Perhaps Eric Holder is trying to recover some of the stature his Fast & Furious battle has cost him. Or perhaps he feels as strongly as the fiery words he used this week at the NAACP's national convention about Texas' Voter ID law.
"Under the proposed law, concealed handgun licenses would be acceptable forms of photo ID, but student IDs would not. Many of those without IDs would have to travel great distances to get them, and some would struggle to pay for the documents they might need to obtain them. We call those poll taxes."
We're not sure that's the kind of discourse that moves discussions forward, but that barn has long been empty in Washington. The slap, however, has done what slaps do: Prompt an outcry. Texas Sen. John Cornyn called Holder's remarks "irresponsible" and added: "Shame on him." Conservatives have followed suit with varying levels of indignant condemnation.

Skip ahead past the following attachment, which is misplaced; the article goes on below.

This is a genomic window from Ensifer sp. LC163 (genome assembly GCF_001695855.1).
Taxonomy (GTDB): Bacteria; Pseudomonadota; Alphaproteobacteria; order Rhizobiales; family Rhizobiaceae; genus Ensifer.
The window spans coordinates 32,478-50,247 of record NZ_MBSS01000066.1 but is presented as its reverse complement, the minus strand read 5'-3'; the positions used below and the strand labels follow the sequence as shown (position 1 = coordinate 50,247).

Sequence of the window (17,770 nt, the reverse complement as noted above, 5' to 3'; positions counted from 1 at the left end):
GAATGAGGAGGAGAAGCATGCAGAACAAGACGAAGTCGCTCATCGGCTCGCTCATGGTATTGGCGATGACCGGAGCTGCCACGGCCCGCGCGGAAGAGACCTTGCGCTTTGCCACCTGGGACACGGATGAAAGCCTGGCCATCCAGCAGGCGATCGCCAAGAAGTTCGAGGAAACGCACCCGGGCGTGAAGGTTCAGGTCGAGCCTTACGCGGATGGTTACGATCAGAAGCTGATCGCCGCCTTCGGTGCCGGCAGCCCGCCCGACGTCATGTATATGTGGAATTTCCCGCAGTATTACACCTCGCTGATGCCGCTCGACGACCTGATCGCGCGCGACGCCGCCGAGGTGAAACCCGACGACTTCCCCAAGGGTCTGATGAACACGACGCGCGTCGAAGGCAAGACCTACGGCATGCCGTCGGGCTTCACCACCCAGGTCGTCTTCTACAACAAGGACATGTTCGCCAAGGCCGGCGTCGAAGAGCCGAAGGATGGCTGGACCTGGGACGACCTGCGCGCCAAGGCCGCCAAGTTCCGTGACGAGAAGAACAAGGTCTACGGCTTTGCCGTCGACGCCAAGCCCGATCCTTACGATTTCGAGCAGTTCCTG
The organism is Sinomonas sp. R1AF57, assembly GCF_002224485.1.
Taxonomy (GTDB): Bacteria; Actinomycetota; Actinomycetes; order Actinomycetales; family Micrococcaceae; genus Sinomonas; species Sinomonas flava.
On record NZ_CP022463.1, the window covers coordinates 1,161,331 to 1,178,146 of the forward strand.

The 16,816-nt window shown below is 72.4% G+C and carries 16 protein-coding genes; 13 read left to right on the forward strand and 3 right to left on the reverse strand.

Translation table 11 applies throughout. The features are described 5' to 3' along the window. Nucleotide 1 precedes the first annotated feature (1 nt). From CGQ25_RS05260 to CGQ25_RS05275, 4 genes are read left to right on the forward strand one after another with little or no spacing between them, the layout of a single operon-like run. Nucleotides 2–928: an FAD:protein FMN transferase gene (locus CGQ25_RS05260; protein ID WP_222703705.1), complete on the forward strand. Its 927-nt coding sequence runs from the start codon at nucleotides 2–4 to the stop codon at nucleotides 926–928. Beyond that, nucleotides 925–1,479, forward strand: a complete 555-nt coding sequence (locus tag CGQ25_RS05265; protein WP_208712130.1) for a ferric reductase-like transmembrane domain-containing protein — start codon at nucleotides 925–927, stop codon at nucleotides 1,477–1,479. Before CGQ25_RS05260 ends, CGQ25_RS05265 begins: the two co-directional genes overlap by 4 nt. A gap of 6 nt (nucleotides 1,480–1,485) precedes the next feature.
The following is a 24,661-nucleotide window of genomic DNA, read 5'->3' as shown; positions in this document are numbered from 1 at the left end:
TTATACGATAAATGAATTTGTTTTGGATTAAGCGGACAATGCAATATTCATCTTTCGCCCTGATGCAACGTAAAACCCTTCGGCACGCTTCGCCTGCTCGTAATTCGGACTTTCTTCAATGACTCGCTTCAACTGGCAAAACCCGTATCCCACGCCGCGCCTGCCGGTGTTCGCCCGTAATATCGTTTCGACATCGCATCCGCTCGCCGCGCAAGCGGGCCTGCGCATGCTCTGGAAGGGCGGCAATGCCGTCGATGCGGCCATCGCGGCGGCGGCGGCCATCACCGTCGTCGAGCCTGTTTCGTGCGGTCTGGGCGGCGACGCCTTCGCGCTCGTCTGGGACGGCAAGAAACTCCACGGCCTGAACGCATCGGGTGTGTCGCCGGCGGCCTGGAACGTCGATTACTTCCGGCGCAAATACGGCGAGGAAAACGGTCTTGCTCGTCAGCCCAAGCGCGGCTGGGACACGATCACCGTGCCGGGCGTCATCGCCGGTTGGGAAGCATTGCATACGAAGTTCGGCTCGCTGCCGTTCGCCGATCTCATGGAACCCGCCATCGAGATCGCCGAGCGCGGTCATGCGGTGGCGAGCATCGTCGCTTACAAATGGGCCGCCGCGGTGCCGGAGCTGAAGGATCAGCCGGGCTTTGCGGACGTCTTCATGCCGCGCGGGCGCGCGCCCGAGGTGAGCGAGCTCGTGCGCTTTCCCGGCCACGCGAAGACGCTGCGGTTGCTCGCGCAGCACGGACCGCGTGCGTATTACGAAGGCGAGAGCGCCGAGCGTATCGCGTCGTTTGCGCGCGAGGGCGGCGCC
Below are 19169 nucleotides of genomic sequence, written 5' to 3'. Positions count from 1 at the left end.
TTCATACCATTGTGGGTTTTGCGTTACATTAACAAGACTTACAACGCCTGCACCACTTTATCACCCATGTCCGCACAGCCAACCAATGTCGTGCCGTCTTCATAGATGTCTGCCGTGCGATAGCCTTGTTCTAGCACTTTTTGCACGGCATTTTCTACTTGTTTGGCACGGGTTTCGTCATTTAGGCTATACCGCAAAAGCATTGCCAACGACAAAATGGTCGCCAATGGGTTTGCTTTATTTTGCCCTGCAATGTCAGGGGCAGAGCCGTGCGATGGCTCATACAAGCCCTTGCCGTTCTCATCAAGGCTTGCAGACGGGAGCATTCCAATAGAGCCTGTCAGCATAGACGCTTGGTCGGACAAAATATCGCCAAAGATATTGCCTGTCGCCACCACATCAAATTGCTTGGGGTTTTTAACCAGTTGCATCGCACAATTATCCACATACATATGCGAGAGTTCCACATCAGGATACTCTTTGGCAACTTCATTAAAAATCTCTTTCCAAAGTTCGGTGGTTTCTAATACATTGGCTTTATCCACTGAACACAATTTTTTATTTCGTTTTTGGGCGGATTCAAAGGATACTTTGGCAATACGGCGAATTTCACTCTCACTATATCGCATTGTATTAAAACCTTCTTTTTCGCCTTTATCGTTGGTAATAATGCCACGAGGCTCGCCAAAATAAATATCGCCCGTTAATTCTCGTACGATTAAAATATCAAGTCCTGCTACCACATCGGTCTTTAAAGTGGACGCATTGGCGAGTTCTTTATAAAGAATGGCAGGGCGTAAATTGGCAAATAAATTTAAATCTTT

We've said in editorials that Voter ID solve a problem that doesn't exist - widespread impersonation voter fraud - by creating a larger problem of potentially disenfranchising millions of voters. Most of them are poor. Most are black or elderly. They usually vote Democrat. The authors and supporters of state Voter ID legislation, of course, are Republicans. One, Pennsylvania House Speaker Mike Turzai, even boasted that his state's Voter ID law would help Mitt Romney in November.
In Texas, the law's proponents note that the IDs would be issued free to anyone who requests them, but Holder is correct in noting that the paperwork required to get the IDs is not free or, for some, easy to obtain. Voter ID proponents also argue that plenty of other democracies require their citizens to show ID when voting, but a Harvard University study showed that many of those countries either automatically give their citizens ID or allow them to bring non-photo IDs to the polls if they don't have a photo ID handy. Canada, for example, allows 45 different types of identification, including utility bills and student transcripts.
This is a sensible approach that can soothe those who note that we need ID for a lot of things - without making it unduly hard for people to vote. When Republicans start passing more Voter ID legislation like that, they'll have a better defense against the attorney general's words.
Peter St. Onge